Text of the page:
Colleges are dynamic hubs of innovation

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Did you know that artists and teachers graduating from Harrogate College lead the way in social and cultural development, confirming that colleges are dynamic hubs of innovation and creativity?

Recently I have had cause to reflect on just how special it is to be in a position to influence change, especially when it is the kind of change that will have a positive and lasting impact on the lives of others, writes Debra Forsythe-Conroy, principal of Harrogate College.

Working in the Education sector and particularly in higher education, has brought with it many exciting challenges, including some which have required tremendous tenacity, fresh approaches and the courage to move forward in the face of uncertainty. There is no doubt about it that navigating the constantly changing landscape of funding and policy initiatives, is difficult, and requires tremendous personal and professional resolve, but that it also brings tremendous rewards whose benefits are both wonderful and widespread.

An example which springs immediately to mind is the ‘art and craft of teaching’, facilitating learning so that the benefit is shared, passed from one to another, in a process where at each transfer the benefit is amplified. Harrogate College has a long history of training teachers; in the last decade over a hundred Teacher Educators have developed their skills and knowledge to become qualified practitioners in their own right.

It can only be guessed at the actual number of students who have benefitted from their support, only to pass on their gifts through the onward contributions they in turn, make to Schools and Colleges, Health Care settings, Businesses, Community Groups, Sports Teams, Child Care facilities, the list is as endless, as endless as the impact.

If consideration is given to those students whose skills build and develop over time, progressing to higher levels of study, either in vocational pathways, developing skills in Construction, Engineering, Health, Early Years Care, Beauty and Hospitality, or in Arts and Architecture and the profound difference this makes to the social and economic well-being of our town, and our region, then we begin to glimpse the pattern of our ‘learning society’ in all its richness.

Practitioners, Artists and Teachers graduating from Harrogate College lead the way in social and cultural development. Those Harrogate College students who graduated with Masters of Arts Degrees in the last 12 months have gone on to stage exhibitions across the region, and nationally, one of whom, Sandra Storey, a practicing Art Psychotherapist, has engaged in collaborative work with Whitby Museum in a pilot project funded by Museum Development: Yorkshire delivered in partnership with a group of individuals who experience mental health difficulties and social isolation.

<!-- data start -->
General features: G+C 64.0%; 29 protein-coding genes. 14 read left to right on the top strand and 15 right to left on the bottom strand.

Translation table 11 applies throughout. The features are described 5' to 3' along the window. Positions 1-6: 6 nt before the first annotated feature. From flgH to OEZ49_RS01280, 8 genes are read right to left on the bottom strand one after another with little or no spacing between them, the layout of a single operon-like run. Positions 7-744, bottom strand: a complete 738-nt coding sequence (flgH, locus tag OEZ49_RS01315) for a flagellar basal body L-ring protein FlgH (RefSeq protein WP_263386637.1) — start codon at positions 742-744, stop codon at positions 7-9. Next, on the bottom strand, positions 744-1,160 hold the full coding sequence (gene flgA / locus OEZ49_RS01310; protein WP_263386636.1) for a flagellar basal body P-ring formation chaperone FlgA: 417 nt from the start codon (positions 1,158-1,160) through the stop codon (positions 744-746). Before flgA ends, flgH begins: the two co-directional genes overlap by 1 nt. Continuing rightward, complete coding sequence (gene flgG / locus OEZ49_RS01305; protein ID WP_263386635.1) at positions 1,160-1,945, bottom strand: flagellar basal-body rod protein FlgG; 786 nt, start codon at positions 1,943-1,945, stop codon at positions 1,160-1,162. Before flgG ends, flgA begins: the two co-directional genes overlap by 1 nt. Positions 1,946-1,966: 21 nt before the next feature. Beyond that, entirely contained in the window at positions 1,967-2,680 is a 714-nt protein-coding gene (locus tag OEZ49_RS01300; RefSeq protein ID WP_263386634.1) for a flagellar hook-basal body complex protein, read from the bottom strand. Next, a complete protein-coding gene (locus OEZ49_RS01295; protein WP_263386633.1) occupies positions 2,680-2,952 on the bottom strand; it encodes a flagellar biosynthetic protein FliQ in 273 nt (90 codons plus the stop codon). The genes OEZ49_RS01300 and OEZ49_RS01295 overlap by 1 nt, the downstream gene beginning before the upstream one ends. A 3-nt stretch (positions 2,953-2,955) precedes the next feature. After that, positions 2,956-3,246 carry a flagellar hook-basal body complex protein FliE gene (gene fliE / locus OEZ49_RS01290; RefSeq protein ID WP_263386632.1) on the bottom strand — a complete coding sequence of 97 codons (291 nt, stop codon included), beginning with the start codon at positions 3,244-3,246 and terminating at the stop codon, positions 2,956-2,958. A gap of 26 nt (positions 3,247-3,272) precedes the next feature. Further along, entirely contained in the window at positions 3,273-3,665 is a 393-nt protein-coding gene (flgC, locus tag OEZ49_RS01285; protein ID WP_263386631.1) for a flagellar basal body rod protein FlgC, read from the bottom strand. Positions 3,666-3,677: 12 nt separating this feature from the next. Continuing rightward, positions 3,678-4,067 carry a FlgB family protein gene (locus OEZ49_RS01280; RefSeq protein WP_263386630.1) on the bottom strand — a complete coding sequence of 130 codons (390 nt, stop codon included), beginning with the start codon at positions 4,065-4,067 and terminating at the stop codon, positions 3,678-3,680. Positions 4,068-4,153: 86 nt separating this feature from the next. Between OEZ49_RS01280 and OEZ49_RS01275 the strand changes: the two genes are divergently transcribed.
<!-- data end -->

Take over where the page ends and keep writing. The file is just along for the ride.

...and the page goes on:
As a form of interaction with others, Learning and Teaching is one of the most profound ways of making a difference and it is a great privilege to see the benefits it brings each day at Harrogate College. I observe colleagues and students working together to produce wonderful new perspectives, knowledge, skills and understanding, and communicate them widely.

Observing the developing vocabularies that are influenced by new media, and ways of communicating, and talk to employers about how valuable these skills have become to their future workforce, and we are constantly surprised by how enterprising our students are in identifying potential opportunities and combining skills sets to realise their ideas.

Harrogate College graduates, whether they practice Arts, Education, Business, Health, or Science acquire a set of graduate attributes which distinguish them by their flexibility and resilience, they are enterprising and thrive on challenge. They can adapt their skills to a wide range of settings and circumstances and have the capacity to add value to their community, wherever that is, and whatever context they operate in.